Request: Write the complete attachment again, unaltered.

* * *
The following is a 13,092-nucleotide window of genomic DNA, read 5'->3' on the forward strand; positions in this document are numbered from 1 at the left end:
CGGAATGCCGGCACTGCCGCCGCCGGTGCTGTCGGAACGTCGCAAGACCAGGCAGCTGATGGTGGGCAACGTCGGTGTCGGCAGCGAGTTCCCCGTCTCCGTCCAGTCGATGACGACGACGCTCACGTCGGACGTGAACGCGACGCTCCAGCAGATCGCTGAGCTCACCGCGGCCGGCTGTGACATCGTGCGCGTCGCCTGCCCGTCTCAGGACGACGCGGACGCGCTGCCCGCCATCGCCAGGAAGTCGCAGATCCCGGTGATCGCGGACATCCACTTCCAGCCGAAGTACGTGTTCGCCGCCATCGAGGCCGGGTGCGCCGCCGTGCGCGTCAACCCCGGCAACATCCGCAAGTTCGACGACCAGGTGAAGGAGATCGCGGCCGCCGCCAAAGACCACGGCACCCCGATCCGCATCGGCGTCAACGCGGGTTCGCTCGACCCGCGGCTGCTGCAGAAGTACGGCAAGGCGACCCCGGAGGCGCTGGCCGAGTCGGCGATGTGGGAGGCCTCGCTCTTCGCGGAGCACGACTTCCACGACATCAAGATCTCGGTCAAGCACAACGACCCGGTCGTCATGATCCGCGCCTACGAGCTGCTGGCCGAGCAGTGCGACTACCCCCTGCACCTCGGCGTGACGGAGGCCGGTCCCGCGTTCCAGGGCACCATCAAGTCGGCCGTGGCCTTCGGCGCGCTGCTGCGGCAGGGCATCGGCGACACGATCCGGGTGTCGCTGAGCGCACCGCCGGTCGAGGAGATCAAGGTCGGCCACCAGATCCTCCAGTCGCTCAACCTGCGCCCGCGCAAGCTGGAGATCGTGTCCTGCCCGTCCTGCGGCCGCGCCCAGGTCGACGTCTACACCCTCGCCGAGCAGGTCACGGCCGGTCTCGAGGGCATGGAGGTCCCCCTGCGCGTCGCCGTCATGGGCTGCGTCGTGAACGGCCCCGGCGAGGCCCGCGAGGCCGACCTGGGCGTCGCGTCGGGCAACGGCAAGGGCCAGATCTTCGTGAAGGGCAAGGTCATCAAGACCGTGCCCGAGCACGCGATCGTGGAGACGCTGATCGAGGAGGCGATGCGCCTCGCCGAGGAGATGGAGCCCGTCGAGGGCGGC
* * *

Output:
The following is a 13,092-nucleotide window of genomic DNA, read 5'->3' on the forward strand; positions in this document are numbered from 1 at the left end:
CGGAATGCCGGCACTGCCGCCGCCGGTGCTGTCGGAACGTCGCAAGACCAGGCAGCTGATGGTGGGCAACGTCGGTGTCGGCAGCGAGTTCCCCGTCTCCGTCCAGTCGATGACGACGACGCTCACGTCGGACGTGAACGCGACGCTCCAGCAGATCGCTGAGCTCACCGCGGCCGGCTGTGACATCGTGCGCGTCGCCTGCCCGTCTCAGGACGACGCGGACGCGCTGCCCGCCATCGCCAGGAAGTCGCAGATCCCGGTGATCGCGGACATCCACTTCCAGCCGAAGTACGTGTTCGCCGCCATCGAGGCCGGGTGCGCCGCCGTGCGCGTCAACCCCGGCAACATCCGCAAGTTCGACGACCAGGTGAAGGAGATCGCGGCCGCCGCCAAAGACCACGGCACCCCGATCCGCATCGGCGTCAACGCGGGTTCGCTCGACCCGCGGCTGCTGCAGAAGTACGGCAAGGCGACCCCGGAGGCGCTGGCCGAGTCGGCGATGTGGGAGGCCTCGCTCTTCGCGGAGCACGACTTCCACGACATCAAGATCTCGGTCAAGCACAACGACCCGGTCGTCATGATCCGCGCCTACGAGCTGCTGGCCGAGCAGTGCGACTACCCCCTGCACCTCGGCGTGACGGAGGCCGGTCCCGCGTTCCAGGGCACCATCAAGTCGGCCGTGGCCTTCGGCGCGCTGCTGCGGCAGGGCATCGGCGACACGATCCGGGTGTCGCTGAGCGCACCGCCGGTCGAGGAGATCAAGGTCGGCCACCAGATCCTCCAGTCGCTCAACCTGCGCCCGCGCAAGCTGGAGATCGTGTCCTGCCCGTCCTGCGGCCGCGCCCAGGTCGACGTCTACACCCTCGCCGAGCAGGTCACGGCCGGTCTCGAGGGCATGGAGGTCCCCCTGCGCGTCGCCGTCATGGGCTGCGTCGTGAACGGCCCCGGCGAGGCCCGCGAGGCCGACCTGGGCGTCGCGTCGGGCAACGGCAAGGGCCAGATCTTCGTGAAGGGCAAGGTCATCAAGACCGTGCCCGAGCACGCGATCGTGGAGACGCTGATCGAGGAGGCGATGCGCCTCGCCGAGGAGATGGAGCCCGTCGAGGGCGGC